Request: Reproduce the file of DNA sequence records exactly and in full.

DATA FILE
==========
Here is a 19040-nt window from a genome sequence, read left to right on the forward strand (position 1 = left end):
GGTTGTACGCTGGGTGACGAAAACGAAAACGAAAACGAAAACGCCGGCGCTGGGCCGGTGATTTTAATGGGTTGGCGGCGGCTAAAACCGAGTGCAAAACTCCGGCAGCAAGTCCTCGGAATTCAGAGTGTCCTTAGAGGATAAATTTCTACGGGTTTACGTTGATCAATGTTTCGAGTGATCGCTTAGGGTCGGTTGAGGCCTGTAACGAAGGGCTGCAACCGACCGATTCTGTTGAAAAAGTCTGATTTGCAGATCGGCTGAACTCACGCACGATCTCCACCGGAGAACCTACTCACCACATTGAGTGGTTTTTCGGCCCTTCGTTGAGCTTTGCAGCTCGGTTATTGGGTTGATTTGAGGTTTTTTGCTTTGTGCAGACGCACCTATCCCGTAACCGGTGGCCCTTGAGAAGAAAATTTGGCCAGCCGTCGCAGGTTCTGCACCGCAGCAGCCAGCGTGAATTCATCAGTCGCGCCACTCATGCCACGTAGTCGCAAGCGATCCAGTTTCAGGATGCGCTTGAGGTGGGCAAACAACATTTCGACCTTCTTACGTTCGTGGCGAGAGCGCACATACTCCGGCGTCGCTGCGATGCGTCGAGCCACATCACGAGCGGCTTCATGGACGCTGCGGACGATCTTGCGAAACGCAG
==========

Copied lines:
Here is a 19040-nt window from a genome sequence, read left to right on the forward strand (position 1 = left end):
GGTTGTACGCTGGGTGACGAAAACGAAAACGAAAACGAAAACGCCGGCGCTGGGCCGGTGATTTTAATGGGTTGGCGGCGGCTAAAACCGAGTGCAAAACTCCGGCAGCAAGTCCTCGGAATTCAGAGTGTCCTTAGAGGATAAATTTCTACGGGTTTACGTTGATCAATGTTTCGAGTGATCGCTTAGGGTCGGTTGAGGCCTGTAACGAAGGGCTGCAACCGACCGATTCTGTTGAAAAAGTCTGATTTGCAGATCGGCTGAACTCACGCACGATCTCCACCGGAGAACCTACTCACCACATTGAGTGGTTTTTCGGCCCTTCGTTGAGCTTTGCAGCTCGGTTATTGGGTTGATTTGAGGTTTTTTGCTTTGTGCAGACGCACCTATCCCGTAACCGGTGGCCCTTGAGAAGAAAATTTGGCCAGCCGTCGCAGGTTCTGCACCGCAGCAGCCAGCGTGAATTCATCAGTCGCGCCACTCATGCCACGTAGTCGCAAGCGATCCAGTTTCAGGATGCGCTTGAGGTGGGCAAACAACATTTCGACCTTCTTACGTTCGTGGCGAGAGCGCACATACTCCGGCGTCGCTGCGATGCGTCGAGCCACATCACGAGCGGCTTCATGGACGCTGCGGACGATCTTGCGAAACGCAG